Lee Raine and Barry Wellman
Networked, June 6, 2012
Rainie and Wellman, using scores of data, argue that we live in a networked operating system characterized by networked individualism. They describe the triple revolution (networked revolution, internet revolution, and mobile revolution) that got us here, and discuss the repercussions of this triple revolution within various arenas of social life (e.g. the family, relationships, work, information spread). They conclude with an empirically informed guess at the future of the new social operating system of networked individualism, indulging augmented fantasies and dystopic potentials. Importantly, much of the book is set up as a larger argument against technologically deterministic claims about the deleterious effects of new information communication technologies (ICTs).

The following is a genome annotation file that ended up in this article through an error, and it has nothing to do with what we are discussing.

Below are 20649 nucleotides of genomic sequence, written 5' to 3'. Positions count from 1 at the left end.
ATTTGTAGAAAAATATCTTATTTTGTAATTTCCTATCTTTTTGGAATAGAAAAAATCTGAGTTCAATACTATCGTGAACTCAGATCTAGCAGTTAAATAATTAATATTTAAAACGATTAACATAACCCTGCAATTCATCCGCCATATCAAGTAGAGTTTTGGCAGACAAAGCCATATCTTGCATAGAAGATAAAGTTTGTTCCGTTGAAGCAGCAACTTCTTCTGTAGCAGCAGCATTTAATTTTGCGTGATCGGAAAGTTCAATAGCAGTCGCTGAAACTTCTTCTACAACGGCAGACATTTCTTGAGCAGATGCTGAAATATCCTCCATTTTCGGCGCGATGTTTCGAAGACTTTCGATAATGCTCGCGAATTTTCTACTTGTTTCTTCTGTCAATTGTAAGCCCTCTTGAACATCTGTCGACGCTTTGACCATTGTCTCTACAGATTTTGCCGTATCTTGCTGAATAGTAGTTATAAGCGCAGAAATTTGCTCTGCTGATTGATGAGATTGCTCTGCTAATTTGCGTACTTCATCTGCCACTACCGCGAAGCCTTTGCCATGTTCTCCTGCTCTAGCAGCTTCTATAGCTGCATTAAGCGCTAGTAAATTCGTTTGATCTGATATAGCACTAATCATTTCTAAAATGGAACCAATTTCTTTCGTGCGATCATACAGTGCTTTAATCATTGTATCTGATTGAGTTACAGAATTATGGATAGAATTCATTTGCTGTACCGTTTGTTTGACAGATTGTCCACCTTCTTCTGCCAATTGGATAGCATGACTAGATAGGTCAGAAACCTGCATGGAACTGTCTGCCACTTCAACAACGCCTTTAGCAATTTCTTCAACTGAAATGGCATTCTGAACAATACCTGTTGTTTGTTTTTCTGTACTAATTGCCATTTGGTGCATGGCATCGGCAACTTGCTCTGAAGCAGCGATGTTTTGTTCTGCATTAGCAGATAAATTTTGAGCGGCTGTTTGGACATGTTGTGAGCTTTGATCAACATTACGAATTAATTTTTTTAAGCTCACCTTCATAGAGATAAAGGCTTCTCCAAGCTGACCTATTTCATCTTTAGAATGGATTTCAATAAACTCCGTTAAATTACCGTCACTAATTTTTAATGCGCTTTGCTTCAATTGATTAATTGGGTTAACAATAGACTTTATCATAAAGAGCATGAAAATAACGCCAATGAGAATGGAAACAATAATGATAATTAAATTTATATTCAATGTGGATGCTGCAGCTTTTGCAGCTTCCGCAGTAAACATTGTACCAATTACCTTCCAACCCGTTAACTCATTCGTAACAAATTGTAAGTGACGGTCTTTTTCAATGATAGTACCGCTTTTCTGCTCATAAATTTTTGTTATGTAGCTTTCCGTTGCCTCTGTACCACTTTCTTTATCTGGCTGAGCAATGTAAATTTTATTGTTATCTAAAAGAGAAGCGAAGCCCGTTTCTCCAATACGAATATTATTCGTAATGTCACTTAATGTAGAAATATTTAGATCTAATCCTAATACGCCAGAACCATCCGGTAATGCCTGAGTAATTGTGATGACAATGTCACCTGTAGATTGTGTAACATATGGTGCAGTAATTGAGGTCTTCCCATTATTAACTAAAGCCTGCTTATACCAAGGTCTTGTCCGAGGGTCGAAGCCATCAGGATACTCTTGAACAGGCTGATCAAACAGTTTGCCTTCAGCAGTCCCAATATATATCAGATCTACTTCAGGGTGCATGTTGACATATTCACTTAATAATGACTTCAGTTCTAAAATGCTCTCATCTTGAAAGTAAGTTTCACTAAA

Networked Individualism and the Triple Revolution
Many scholars and commentators fear that a move away from social relational structures characterized by tightly knit groups and dense connections—largely caused by quickly advancing digital and electronic technologies— indicates a move towards an individualist, isolationist, technocratic social system. Such fears have been (in)famously proclaimed by Robert Putnam in Bowling Alone (2000), by Miller McPherson et al. in a 2006 ASR article, and most recently by Sherry Turkle in her new book Alone Together (2011) as well as in her recent NY Times editorial (discussed here by David Banks and here by Nathan Jurgenson).